Thief 2 continued to develop the factions introduced in the first game seamlessly, and sustained the plot twists and turns that kept you interested in the first game. Missions were no longer just about grabbing loot, and escaping, when you became genuinely interested in the characters, and their motivations. Tilt remained a huge part of the gameplay, and was increased by sections where Garret was not entirely safe, or you had to take a chance. Monsters are few and far between, and are usually avoidable (as they should have been in the first game). Minor technical issues arose, but were no where near prevalent enough to interrupt gameplay.

Thief 2 was, and still is an extremely good game.

Thief 3: Deadly Shadows was picked up by a new game developer, and would be released on a console and PC. I was sure this would be a problem. I was happily wrong. Thief 3 was Thief 2 and more. They were not afraid to explore new level designs, and really stretch to interesting objectives. Thief 3 was the first in the series to use active lighting. In Thief 1 and 2, water arrows could be used to put out torches to make static areas lit or unlit. But in Thief 3, light sources could be moved around, and would actively generate shifting shadows that required you to move to stay hidden. It also embraced more of a sandbox environment in the form of interstitial cities that you had to sneak your way through to make it to your missions. You were no longer quantum leaping into Garret's head just as he began each mission, because you had to sneak your way past city guards, and angry fanatics to make it to your mission. Developments in the plot caused different things to happen in the cities that kept you on your toes. Even having items ready for the next mission now required making your way to a fence to sell your stolen goods, then to a shop to buy your thieving equipment. Small side plots, and quests kept your trips through the city interesting, and helped you complete your objectives, while adding a realism that let you get lost in the experience. New game mechanics and mission types kept you wondering what to expect, and always kept things interesting. Thief 3 also began allowing you to play third person, which made it easier to look around corners since the camera wasn't placed firmly inside Garret's eyes, but I found that playing this was was FAR less immersive than playing first person. The only problem with this addition was that peeking around corners normally gave you limited visibility (visibility to your opponents, not visibility to see things), but in Thief 3, they seem to have skipped that part since peeking around a blind corner in poor lighting immediately results in guards on the other side coming to investigate. I suspect this mechanic was ignored or skipped because QA testers played in third person, and could look around every corner without threat by moving the camera around.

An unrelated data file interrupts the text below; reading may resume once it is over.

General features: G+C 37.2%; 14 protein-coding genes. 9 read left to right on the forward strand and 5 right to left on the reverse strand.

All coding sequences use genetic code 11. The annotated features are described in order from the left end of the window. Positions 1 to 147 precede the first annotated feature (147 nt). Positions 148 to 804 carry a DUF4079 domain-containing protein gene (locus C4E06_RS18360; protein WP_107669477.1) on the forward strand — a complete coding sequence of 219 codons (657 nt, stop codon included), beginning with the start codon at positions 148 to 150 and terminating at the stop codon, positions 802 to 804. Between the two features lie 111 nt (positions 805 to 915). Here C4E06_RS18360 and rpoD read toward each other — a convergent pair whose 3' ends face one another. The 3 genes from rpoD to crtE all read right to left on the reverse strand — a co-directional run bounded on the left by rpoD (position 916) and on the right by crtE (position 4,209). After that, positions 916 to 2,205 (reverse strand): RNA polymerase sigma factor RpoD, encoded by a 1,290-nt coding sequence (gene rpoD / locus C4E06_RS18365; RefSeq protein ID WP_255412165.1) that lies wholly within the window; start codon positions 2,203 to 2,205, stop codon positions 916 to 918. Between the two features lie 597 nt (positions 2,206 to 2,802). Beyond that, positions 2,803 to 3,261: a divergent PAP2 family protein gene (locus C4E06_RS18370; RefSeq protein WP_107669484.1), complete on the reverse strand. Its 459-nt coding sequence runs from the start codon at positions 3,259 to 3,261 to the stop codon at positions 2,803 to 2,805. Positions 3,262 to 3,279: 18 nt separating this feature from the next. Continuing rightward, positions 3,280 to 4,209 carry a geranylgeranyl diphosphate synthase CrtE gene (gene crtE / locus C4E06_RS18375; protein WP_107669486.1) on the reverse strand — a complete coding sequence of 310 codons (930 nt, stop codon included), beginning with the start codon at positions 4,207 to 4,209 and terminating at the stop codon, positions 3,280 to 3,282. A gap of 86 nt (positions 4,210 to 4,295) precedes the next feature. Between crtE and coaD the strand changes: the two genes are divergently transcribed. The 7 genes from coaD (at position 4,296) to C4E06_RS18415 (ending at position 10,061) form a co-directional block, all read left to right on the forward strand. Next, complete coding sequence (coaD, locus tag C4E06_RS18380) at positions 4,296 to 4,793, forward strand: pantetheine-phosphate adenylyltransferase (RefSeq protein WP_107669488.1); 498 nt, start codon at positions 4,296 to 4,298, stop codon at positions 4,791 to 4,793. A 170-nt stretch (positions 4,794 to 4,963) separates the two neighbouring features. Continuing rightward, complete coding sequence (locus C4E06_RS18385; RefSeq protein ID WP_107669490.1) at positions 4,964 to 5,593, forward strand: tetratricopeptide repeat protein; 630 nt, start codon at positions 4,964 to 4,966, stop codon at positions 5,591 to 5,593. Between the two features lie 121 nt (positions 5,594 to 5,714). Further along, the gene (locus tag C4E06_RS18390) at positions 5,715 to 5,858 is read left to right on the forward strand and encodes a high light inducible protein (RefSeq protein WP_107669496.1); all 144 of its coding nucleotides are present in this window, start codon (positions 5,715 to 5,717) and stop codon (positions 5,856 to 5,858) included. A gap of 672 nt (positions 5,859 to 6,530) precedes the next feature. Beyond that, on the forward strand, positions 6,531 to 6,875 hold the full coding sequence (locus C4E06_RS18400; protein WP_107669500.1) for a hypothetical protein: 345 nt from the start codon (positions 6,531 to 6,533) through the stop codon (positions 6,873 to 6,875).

The entire series poured a lot of energy into sound. Sound is almost half of the games. The 3D engine applies specifically to sound, and listening to the varied volumes of nearby footsteps, throat clearing, of idle conversation gave you valuable information about the location of nearby guards, and their patrol direction. Beyond serving as a simple utility to locating guards, the sound has very subtle tones, hums, and some music that dramatically adds to the atmosphere of the game. Ghosts speak in echoing wisps, and frighten you while you're straining to hear patrolling guards. Disembodied voices unsettle you by disturbing what you previously knew your surroundings to be. Omnipresent hums and notes set a dramatic mood, and raise your anxiety level as you sneak from shadow to shadow, avoiding death by mere inches. Immersion is immense in gaming, and no other games immerse me like the Thief series.

So buy Thief 2 for PC, or Thief 3 for PC or Xbox, and give them a shot. They can be had for dirt cheap if you shop around, and if they're up your alley, they will pull you into Garret's world, and won't let go.


Anonymous said...

I hear this one's better.

Fletch said...


Awesome link! I laughed until my eyes watered!

Anonymous said...

i have deadly shadows, it is freaking amazing. the realism is so cool and realy gets you into the game and on this one you can form allies and sneak around in groups and go around stealing and pickpoketing random passers by. also the amount of side missions realy gets you to explore the city all while being put up for ransom so every guard wants you to either die or be sufficiently wounded to be dragged off to prison which you also have to escape from. this game is worth every penny.